From this reading, combined with what I’ve observed of climbers so far in my encounters with the British Mountaineering Council, it appears that the link between climbing and urban exploration are not as close as one might expect. Climbing’s roots lie in mountaineering. The rise of crag (outcrop) climbing in the UK was originally as a training ground for alpine expeditions, only latterly becoming an end in itself (with the emergence of industrial working class recreational crag-climbing from the 1930s). But throughout, the focus has remained resolutely upon climbing rock. Enthusiasts stuck away from rock might occasionally scale the nearest available structure: a church steeple, a clock tower, a chimney – but such escapades seem always to have been regarded as a poor substitute for the ‘real thing’, and the butt of dismissive comment by both the grandees of climbing and critical onlookers like Charles Dickens who regarded climbing’s pursuit of its goal as pointless as:
“The scaling of such heights… contributes as much to the advancement of science as would a club of young gentlemen who should undertake to bestride all the weathercocks of all the cathedral spires of the United Kingdom.” (quoted in Macfarlane 2003: 96)
Nowadays climbers can do their thing far away from inspirational mountains, but the natural aesthetic remains to the fore, as Simon Thompson colourfully puts it:
“it is possible to climb in a disused quarry full of rusting cars and stagnant pools or on a specially constructed wall in the middle of an industrial estate, but for the majority of climbers the beauty and grandeur of the surroundings are an intrinsic part of the sport.” (2007: 3)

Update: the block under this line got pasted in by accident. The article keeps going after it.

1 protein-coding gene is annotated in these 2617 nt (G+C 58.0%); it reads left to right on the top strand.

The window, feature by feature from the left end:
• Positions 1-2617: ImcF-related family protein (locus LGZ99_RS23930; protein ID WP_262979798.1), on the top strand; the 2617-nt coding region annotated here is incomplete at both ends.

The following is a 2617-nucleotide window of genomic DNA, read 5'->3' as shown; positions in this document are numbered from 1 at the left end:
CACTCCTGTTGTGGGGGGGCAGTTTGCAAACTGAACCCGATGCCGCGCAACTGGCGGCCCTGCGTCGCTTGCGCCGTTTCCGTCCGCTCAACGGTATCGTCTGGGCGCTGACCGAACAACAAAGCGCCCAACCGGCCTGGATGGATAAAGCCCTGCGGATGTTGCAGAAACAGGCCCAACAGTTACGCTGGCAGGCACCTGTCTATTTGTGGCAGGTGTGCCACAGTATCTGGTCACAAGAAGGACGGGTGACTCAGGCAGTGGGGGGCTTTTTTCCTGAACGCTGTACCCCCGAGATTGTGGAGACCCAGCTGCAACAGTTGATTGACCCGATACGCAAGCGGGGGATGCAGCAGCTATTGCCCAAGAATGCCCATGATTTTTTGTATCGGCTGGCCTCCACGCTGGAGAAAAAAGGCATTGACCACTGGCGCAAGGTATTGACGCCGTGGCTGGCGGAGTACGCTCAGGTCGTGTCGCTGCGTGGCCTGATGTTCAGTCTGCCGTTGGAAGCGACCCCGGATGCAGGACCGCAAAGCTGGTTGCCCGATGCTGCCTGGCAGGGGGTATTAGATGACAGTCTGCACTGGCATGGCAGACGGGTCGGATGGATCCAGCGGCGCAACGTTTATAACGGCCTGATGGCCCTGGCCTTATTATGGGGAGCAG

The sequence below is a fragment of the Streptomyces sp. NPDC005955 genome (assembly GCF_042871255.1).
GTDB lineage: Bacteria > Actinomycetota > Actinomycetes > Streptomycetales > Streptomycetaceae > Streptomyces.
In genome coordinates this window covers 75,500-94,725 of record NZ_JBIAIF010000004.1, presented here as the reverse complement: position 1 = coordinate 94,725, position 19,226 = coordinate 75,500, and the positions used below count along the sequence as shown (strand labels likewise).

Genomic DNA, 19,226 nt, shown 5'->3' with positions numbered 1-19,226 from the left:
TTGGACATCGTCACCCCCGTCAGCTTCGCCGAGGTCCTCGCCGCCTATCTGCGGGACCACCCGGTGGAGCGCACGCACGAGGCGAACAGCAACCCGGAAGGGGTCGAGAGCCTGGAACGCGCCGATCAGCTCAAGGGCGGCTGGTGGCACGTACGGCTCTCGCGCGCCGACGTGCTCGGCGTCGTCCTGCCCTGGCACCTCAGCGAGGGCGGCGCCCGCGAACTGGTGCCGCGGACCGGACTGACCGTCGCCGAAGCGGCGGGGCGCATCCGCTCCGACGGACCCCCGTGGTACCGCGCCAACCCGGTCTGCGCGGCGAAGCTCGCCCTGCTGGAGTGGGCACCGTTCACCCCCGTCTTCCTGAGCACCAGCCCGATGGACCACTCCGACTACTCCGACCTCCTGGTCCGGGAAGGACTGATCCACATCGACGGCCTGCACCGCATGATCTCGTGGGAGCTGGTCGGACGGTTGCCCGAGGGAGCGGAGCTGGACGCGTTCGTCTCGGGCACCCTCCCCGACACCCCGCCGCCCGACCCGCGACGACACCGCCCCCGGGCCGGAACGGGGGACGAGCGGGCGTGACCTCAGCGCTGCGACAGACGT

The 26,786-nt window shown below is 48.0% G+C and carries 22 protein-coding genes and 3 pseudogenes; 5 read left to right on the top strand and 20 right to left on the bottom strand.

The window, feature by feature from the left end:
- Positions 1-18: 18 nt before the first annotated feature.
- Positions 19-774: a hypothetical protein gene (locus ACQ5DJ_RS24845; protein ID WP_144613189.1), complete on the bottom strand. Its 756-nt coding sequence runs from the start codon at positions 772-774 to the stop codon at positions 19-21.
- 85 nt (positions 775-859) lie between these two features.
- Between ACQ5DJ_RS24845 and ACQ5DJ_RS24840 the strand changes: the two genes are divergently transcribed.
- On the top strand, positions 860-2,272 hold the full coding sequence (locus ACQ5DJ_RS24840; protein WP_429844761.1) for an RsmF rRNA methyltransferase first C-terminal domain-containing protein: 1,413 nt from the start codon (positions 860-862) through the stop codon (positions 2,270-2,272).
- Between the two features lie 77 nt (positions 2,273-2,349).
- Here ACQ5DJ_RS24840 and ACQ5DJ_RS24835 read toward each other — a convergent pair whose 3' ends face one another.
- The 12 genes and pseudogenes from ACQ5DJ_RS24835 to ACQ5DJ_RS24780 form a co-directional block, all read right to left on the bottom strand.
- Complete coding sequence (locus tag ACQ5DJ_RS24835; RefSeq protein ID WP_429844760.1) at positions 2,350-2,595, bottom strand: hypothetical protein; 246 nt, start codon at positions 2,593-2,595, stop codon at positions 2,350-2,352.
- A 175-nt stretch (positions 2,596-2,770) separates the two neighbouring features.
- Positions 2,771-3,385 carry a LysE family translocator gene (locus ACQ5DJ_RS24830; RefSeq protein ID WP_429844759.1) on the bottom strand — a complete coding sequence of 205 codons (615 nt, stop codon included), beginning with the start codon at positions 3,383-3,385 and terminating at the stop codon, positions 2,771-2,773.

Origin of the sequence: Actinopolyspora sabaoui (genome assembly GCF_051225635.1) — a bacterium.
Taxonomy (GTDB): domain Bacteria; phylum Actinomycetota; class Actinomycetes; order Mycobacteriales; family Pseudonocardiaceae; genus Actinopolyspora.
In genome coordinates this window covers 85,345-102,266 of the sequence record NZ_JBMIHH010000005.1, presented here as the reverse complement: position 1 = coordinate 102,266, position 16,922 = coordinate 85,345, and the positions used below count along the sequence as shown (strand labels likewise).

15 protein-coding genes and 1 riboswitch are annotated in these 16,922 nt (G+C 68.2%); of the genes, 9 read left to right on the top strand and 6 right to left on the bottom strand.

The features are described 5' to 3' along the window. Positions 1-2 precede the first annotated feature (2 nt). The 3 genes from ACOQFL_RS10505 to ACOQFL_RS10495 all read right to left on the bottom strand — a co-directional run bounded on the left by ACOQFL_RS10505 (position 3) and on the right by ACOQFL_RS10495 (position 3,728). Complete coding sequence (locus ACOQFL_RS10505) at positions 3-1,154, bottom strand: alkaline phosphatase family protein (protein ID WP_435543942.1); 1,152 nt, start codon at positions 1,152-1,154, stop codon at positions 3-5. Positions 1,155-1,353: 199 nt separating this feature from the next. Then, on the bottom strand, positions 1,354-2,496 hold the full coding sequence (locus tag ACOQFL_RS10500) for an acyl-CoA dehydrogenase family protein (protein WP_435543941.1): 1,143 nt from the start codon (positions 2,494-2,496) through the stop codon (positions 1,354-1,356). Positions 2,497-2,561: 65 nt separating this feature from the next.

I expected to find more interest in (and/or awareness of) ‘buildering’ (urban climbing) amongst climbers than I so far have in the histories and officials who I have consulted, and despite the highly visible exploits of successive climbers of the Shard, and the conquests of Alain Robert (‘the human spider’) few rock climbers appear to take the built environment, and its surfaces and structures, as an attractive playground.
But – actually there is evidence that some do, and I’ve recently found that there is more to those passing, throwaway sentences about urban climbing in the official histories. It seems buildering is at least 100 years old in the UK. A number of climbing guides to Cambridge’s iconic buildings were published (anonymously) every few decades throughout the Twentieth century, the first – Trinity Roof Climber’s Guide – was penned in 1900 by a young Geoffrey Winthrop Young – who later became a grandee of the mountaineering establishment, a president of the Alpine Club in the 1940s. It seems that the 1930s were the boom years for Cambridge buildering – or ‘night climbing’ as it was then known. In a guide published in the 1937 – The Night Climbers of Cambridge – the anonymous author ‘Whipplesnaith’, pondered the relative anonymity of the night climber in comparison to the mountaineer. Clearly this was in part a function of the illicit nature of this recreational trespass, and the consequences (explusion) of being caught by the University authorities. The author pointed eloquently to the discontinuity of Cambridge’s night climbing heritage (now collated by the extensive efforts of Andy Buckley at http://www.insectnation.org/projects/nightclimbing/), there was no:
“continuity of purposes and cross-purposes, developments and declines, ambitions and differences which make history.” (3)